30 They went out of the city and came to him. v.30 The testimony had a great effect. This woman was so attracted to the Person of Christ as the object of her heart that others were interested in seeking Him as well. In the words of the Shulamite; “Draw me [singular], we [plural] will run after thee” (Song. 1:4). Attraction to Christ is infectious.

Service to the Father’s Will & It’s Connection with Satisfaction (4:31-38)

Using Physical examples to illustrate spiritual truth. The Lord often did this. He was the greatest teacher the world has ever heard, and He didn’t shy away from object lessons:
  • Physical wine (ch.2) – spiritual and lasting joy
  • Physical wind (ch.3) – the Spirit of God
  • Physical water (ch.4, 7) – spiritual satisfaction and refreshment
  • Physical food (ch.4) – His own satisfaction
  • Physical harvest (ch.4) – a harvest of souls
  • Physical handicap (ch.5) – man’s total depravity
  • Physical bread (ch.6) – Christ as food for our souls
  • Physical light (ch.8) – Christ as the Light of the world
  • Physical blindness (ch.9) – man’s spiritual blindness
  • Physical door (ch.10) – Christ as a spiritual door
  • Physical shepherd (ch.10) – a spiritual shepherd
  • Physical wheat (ch.12) – Christ’s death & resurrection
  • Physical washing (ch.13) – moral cleansing
  • Physical vine (ch.15) – Christ as the true vine (energy)

The Example of Christ’s Service (vv.31-34)

¶ 31 But meanwhile the disciples asked him saying, Rabbi, eat. v.31 We see a contrast between what the disciples were doing and what the woman was doing. She went into the city to tell the citizens “come see a man!”, but the disciples were frowning on the Lord’s interaction with her and totally occupied with physical food. The Lord rebukes them in v.32.
32 But he said to them, I have food to eat which ye do not know. v.32 The Lord would have them take their minds off the physical and the temporal, and see the spiritual and eternal sphere that Jesus walked in. He had “meat” or satisfaction in something that they were completely oblivious to. This is generally true of the life of Christ inside each believer.
33 The disciples therefore said to one another, Has any one brought him anything to eat? v.33 Even though they were disciples of the Lord and had walked with Him, they had no concept of this kind of food.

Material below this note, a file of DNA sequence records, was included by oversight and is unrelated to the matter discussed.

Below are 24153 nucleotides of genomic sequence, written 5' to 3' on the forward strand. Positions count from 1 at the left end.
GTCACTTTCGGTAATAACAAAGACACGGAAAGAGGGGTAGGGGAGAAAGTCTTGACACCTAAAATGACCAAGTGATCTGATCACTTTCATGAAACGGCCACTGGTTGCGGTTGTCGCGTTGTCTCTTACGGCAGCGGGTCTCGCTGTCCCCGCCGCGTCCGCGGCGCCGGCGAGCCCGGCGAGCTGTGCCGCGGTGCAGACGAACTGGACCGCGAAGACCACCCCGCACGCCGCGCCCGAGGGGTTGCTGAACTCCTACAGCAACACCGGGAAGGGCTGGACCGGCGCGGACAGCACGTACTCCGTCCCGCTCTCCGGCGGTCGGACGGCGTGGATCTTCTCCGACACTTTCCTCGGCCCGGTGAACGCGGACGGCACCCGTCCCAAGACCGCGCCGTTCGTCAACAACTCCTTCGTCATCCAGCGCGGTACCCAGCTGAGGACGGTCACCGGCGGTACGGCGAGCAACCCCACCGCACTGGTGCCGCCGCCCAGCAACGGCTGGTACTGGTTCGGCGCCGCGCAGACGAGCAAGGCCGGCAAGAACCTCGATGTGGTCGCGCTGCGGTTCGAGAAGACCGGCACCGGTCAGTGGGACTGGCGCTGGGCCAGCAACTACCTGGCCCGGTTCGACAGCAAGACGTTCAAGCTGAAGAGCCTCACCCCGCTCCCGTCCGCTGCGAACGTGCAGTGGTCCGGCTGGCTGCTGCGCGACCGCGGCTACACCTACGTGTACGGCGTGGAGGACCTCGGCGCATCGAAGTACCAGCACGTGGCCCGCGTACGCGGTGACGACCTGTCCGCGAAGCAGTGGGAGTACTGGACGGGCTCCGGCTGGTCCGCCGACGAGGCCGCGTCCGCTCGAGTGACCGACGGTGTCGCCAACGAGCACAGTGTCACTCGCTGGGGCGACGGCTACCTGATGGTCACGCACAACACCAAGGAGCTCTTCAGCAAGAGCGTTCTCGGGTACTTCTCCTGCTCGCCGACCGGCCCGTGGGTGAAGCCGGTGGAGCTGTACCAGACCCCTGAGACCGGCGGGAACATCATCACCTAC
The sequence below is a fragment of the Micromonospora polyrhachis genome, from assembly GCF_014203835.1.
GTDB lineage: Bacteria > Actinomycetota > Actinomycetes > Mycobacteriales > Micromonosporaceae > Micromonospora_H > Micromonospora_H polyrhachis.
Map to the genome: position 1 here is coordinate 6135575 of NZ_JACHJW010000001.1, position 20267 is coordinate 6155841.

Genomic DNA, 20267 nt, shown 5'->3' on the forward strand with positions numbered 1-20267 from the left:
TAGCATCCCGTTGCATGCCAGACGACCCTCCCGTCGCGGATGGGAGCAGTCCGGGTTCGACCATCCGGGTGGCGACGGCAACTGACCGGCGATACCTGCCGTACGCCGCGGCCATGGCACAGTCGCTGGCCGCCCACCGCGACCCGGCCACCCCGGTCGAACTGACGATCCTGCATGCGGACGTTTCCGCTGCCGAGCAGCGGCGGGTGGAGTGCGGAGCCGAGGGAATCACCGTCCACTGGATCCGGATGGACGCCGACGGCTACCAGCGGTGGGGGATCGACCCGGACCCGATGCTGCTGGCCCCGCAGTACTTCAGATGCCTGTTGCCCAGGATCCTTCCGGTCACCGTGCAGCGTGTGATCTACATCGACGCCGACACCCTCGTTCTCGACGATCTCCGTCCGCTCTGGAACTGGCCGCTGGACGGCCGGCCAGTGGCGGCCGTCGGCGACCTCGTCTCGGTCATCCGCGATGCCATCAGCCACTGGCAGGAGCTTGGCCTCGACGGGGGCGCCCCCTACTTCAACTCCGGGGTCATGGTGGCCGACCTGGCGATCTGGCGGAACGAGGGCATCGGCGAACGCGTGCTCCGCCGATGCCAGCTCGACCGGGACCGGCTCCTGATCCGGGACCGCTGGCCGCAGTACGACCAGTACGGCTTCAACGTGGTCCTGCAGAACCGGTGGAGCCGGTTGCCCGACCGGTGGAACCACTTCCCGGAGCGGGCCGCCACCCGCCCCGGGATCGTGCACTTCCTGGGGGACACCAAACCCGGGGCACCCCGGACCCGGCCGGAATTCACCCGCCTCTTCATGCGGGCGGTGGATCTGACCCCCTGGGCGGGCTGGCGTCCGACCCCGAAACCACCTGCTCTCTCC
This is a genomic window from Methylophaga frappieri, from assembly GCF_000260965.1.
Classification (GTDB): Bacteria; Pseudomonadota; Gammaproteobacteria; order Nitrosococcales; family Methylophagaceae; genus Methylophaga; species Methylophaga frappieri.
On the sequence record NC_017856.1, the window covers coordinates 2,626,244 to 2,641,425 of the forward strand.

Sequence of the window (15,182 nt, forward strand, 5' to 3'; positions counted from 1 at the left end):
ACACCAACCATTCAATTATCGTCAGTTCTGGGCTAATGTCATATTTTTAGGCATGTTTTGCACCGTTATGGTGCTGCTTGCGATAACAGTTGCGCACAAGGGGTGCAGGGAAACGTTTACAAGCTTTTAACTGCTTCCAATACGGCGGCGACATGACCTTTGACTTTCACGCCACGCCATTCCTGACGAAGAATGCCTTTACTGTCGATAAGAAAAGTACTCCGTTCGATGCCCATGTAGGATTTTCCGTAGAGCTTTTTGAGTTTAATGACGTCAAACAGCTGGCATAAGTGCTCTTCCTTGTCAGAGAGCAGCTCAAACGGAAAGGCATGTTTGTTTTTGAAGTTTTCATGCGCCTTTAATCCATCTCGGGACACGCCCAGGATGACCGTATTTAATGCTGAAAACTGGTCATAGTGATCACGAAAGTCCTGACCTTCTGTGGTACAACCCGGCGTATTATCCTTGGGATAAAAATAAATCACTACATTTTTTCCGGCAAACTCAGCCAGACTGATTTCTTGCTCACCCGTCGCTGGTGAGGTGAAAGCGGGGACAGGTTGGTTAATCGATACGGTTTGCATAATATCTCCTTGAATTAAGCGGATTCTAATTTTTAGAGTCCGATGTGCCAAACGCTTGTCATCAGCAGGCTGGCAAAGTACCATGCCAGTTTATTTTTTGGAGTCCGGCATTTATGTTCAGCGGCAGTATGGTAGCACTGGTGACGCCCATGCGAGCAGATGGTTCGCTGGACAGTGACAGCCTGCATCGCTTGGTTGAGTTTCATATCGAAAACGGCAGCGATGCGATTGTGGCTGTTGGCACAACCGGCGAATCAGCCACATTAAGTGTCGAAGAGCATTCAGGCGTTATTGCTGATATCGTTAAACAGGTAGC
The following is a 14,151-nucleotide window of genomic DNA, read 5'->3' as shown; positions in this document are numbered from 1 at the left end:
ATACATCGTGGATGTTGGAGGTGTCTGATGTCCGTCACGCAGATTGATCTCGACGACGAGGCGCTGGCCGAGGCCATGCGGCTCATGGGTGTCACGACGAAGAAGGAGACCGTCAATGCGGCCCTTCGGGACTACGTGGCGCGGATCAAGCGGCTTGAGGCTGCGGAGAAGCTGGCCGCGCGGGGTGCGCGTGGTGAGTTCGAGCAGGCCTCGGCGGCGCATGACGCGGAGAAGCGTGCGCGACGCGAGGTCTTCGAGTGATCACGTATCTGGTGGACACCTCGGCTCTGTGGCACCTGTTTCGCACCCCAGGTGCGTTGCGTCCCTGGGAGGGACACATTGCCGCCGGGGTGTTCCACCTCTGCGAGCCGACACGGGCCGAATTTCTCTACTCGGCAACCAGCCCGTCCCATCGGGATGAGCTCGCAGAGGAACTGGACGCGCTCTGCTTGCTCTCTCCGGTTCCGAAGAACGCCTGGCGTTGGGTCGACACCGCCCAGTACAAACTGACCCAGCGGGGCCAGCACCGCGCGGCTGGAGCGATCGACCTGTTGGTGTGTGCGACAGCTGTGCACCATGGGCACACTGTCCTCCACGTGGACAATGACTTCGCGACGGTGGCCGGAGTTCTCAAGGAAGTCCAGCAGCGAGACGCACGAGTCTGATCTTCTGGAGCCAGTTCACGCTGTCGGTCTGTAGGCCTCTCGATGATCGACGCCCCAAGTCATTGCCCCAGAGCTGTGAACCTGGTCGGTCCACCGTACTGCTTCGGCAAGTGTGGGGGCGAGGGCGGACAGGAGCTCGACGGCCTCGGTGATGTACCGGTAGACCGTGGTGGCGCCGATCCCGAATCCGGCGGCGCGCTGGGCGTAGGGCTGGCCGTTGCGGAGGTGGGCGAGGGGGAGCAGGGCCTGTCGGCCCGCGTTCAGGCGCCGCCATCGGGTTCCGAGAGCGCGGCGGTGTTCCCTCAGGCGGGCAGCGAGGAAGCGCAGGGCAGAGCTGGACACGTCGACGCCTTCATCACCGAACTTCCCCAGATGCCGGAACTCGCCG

34 Jesus says to them, My food is that I should do the will of him that has sent me, and that I should finish his work. v.34 What really satisfied the Lord and gave Him joy was to do the Fathers will, and in this case the Father’s will was for Him to speak to the woman at the well.
The Lord’s “meat” or satisfaction. The Lord gives us the key to His joy. He loved to do the Father’s will. From this chapter on to the cross He mentions it over and over, until finally He says, “it is finished.” See John 4:34, John 5:30, John 6:38, John 17:4, and John 19:30. In Heb. 12:2 the cross is linked to “the joy lying before him”… the joy of fulfilling the expression of His devotion to the Father by going down into the dust of death in perfect obedience and submission.

Exhortations for Christian Service (vv.35-38)

35 Do not ye say, that there are yet four months and the harvest comes? Behold, I say to you, Lift up your eyes and behold the fields, for they are already white to harvest. v.35 The time for service is now. In a natural harvest there is always cycle… a slow time, and later a busy time when the harvest is ready. This is not true in spiritual things. The full millennial harvest of Gentiles may be “four months” away, but the fields are already white for Christian evangelists! Note: it may be that the Lord was pointing to the Samaritans, coming across the fields in their white garments to meet Him (v.40). The Lord used the occasion to exhort His disciples to be diligent in service. The time for service is now. It is not in Judea but in Samaria, a city of the Gentiles.
36a He that reaps receives wages and gathers fruit unto life eternal, v.36a There is a coming day of reward. The coming day of reward is set before us as “wages” (2 John 8), which will be distributed at the “bema” seat. These rewards are spoken of now as encouragements for our service. The expression “fruit unto life eternal” denotes more souls brought into fellowship with God (1 Thess. 2:19, 20).
36b that both he that sows and he that reaps may rejoice together. v.36b There is a certain kinship between all involved in the harvest. The “sowers” were the Old Testament prophets who awakened in souls the expectation of the Lord’s coming (e.g. v.25). The “reapers” are the New Testament evangelists who present Christ as Savior (vv.26, 42). They have a common joy in the salvation of others.
37 For in this is verified the true saying, It is one who sows and another who reaps. 38 I have sent you to reap that on which ye have not laboured; others have laboured, and ye have entered into their labours. vv.37-38 Reapers in the harvest need to have a humble attitude. The twelve apostles needed to understand that they couldn’t take credit for the harvest, because it was a joint effort between Old and New Testament servants. As Isaac Newton said in 1676; “If I have seen further, it is by standing on the shoulders of giants”. This knowledge will keep the Christian servant humble in spirit.
Why are we “reapers” instead of “sowers”? In Matt. 13 the Lord speaks of sowing the good seed, but generally speaking, the Christian evangelist is “reaping” or being used to finalize a work in a soul that was begun earlier; by the sovereign action of God in new birth, “sowing”. In this case is was the Old Testament prophets who sowed, because the Word written by them was used to quicken their readers, and it was the New Testament evangelists who reaped! We see in Acts (especially acts 8) a tremendous reaping among the Samaritans by Philip the evangelists and then through Peter and John. There was great joy in the city of Samaria (although this was not the same city as Sychar, Acts 8:8).